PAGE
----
Fifty Best Non-Fiction Books of the Twentieth Century

I love book lists.  I love bibliographies.  I love those listings and rankings that purport to tell us the best books, the most important books, the essential books.  Book lists are about the closest thing in my life to participation in a competive sport.  When I see a list, I begin doing a few mental stretches, take a few deep breaths, and plunge into the fray.  Every book list is a fight, a contest, a disputation.  “Why is that on the list?” and “I can’t believe they left off such and such” and on it goes.

The Intercollegiate Review, published by the Intercollegiate Studies Institute, posted the “Fifty Best Books of the Century.”  (A follow-up is the “Fifty Worst Books of the Century.”)  I have enjoyed the books and articles from ISI for quite a few years.  I generally like what they say and promote.  Note that their list, made up by several ISI scholars, has several restrictions:  1.  It is confined to 20th Century Books.  2.  It includes only non-fiction.  3.  It is only books that were originally published in English.  Read their comments here.  I will post my comments below.

By the way, this list really makes me feel illiterate, backwards, and uneducated.  That is a pretty good assessment of my life.  I will be trying, however, to master at least a few more of the selections they have included.

1. Henry Adams, The Education of Henry Adams (1907)

I started this book last summer and finished it this summer.  Often quoted and included on many lists of classics, The Education of Henry Adams is interesting at points, confusing at other points, eloquent, and yet full of complaints about life, education, politics, and society.  I am still unsure as to the overall message.

2. C. S. Lewis, The Abolition of Man (1947)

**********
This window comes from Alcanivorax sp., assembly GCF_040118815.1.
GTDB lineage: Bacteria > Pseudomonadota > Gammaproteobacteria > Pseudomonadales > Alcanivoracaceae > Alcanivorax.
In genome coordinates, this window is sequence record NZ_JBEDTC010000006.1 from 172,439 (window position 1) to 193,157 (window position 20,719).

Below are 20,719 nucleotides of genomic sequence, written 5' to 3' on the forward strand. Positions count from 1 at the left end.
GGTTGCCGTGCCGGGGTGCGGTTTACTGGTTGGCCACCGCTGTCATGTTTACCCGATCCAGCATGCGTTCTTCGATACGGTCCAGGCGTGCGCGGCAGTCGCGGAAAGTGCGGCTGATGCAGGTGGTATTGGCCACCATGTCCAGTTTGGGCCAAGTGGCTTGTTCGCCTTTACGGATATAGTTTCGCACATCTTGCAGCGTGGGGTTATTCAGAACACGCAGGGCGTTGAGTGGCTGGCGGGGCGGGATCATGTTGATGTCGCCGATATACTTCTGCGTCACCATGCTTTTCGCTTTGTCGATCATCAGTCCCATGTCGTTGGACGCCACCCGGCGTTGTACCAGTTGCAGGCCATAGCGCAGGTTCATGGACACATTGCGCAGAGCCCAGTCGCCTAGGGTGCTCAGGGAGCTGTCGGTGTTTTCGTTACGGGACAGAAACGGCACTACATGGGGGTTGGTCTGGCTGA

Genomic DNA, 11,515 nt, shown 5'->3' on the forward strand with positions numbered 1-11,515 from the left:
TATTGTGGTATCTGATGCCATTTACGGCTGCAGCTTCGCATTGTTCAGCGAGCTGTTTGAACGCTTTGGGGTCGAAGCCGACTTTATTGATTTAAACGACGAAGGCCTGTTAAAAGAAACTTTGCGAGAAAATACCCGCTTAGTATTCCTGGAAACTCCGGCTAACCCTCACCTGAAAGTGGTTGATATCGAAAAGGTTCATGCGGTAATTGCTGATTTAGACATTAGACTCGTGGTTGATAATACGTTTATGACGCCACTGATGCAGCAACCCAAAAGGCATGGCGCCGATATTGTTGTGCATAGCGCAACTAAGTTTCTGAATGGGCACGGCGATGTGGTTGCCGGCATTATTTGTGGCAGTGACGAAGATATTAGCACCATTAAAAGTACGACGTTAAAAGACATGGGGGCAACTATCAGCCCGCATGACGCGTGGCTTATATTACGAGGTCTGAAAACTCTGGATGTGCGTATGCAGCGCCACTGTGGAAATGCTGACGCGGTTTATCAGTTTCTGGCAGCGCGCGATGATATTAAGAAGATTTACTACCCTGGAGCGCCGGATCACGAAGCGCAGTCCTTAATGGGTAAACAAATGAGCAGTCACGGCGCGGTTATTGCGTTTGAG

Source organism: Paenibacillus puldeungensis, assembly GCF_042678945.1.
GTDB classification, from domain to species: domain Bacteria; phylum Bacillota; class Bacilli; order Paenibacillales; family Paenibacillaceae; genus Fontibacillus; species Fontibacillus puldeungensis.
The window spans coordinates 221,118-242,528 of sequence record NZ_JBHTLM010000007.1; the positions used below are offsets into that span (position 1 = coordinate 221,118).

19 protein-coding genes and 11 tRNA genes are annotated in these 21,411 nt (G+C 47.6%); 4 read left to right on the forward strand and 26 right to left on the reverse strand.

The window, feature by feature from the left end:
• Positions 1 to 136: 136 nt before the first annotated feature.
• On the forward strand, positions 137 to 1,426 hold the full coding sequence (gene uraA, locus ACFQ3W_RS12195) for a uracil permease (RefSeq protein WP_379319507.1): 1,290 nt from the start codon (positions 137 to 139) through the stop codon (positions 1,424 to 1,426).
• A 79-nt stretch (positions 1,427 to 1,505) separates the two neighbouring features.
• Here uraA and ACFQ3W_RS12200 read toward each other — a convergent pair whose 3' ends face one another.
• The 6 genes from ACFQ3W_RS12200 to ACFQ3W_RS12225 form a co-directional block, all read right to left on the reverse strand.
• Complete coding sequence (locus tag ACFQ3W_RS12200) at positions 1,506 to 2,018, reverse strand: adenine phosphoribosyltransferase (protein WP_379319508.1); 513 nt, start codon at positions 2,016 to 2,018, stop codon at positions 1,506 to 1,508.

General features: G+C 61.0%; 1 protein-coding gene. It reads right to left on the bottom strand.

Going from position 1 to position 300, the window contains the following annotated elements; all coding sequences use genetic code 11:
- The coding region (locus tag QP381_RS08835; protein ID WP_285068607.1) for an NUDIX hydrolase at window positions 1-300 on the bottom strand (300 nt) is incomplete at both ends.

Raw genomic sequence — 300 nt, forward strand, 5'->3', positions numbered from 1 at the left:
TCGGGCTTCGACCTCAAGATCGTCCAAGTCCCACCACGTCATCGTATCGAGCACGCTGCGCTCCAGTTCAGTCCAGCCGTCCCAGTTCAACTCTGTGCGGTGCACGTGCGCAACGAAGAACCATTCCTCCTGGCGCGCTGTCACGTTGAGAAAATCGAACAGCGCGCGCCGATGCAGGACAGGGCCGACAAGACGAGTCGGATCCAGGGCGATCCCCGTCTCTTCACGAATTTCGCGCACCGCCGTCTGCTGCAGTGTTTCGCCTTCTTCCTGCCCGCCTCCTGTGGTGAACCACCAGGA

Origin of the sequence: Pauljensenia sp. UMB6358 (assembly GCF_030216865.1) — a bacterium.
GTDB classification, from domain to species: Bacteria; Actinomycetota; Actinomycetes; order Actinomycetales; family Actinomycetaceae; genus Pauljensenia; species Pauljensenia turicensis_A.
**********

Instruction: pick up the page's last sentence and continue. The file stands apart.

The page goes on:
I have read this several times.  It is not one of my favorite Lewis books, but it is often quoted.

3. Whittaker Chambers, Witness (1952)

This is a revered book by many.  I have read and used portions of it.

4. T. S. Eliot, Selected Essays, 1917–1932 (1932, 1950)

I still cringe over not buying a collection of Eliot’s essays at an antique store some years back.  I have read his Christianity and Culture and admire much of his poetry.

5. Arnold Toynbee, A Study of History (1934–61)

Is Toynbee still read and noticed?  I have some of his books.  Also, I read C. Gregg Singer’s study of him some years back.

6.  Hannah Arendt, The Origins of Totalitarianism (1951)

Even though I have read of this book often, I don’t have it.  But I need it,

7. Jacques Barzun, Teacher in America (1945)

I have this book.  I think Barzun’s Dawn of Decadence is a great book.  It would be on my list.

8. Walter Jackson Bate, Samuel Johnson (1975)

Don’t have it, but I am starting to plod through the classic work Boswell’s Life of Johnson.

9.  Cleanth Brooks & Robert Penn Warren, Understanding Poetry (1938)

I have an treasure a couple of copies of this book.  ANYTHING by Cleanth Brooks is on my list of essential books.  Warren was also great.

10.  Herbert Butterfield, The Whig Interpretation of History (1931)

It’s funny (although I am not laughing) how history majors are never instructed on the topic of history.  I have a book by Butterfield and wish that I had Keith Sewell’s study of Butterfield.

11.  G. K. Chesterton, Orthodoxy (1908)

Great, yes, really great.  Why are there not more college courses on Chesterton?

12.  Winston Churchill, The Second World War (1948–53)

I have this set, but have only read the more condensed one volume version.  Churchill is the only historian to win the Nobel Prize for literature.  I still lament not buying a nice set of Churchill’s biography of Marlborough that I once found at an estate sale.

13. Frederick Copleston, S.J., A History of Philosophy (1946–53)

Often recommended.  I do not have any of the multi volumes in this set.

14.  Christopher Dawson, Religion and the Rise of Western Culture (1950)

Anything by Dawson is on my list and most are on my shelf.  I even try to get the original Sheed and Ward editions.

15.  Eamon Duffy, The Stripping of the Altars (1992)

Don’t have it, but it is on my wish list.

16.  Shelby Foote, The Civil War: A Narrative (1958–74)

Read it and loved it.  Got to hear Mr. Foote speak some years back.  Great set of books.

17.  Douglas Southall Freeman, R. E. Lee (1934–35)

All of Freeman’s biographies (on Lee, Lee’s Lieutenants, and George Washington) are prizes to be sought and won.

18.  Milton Friedman, Capitalism and Freedom (1962)

Friedman was a great economic thinker.  Probably banned from the White House today.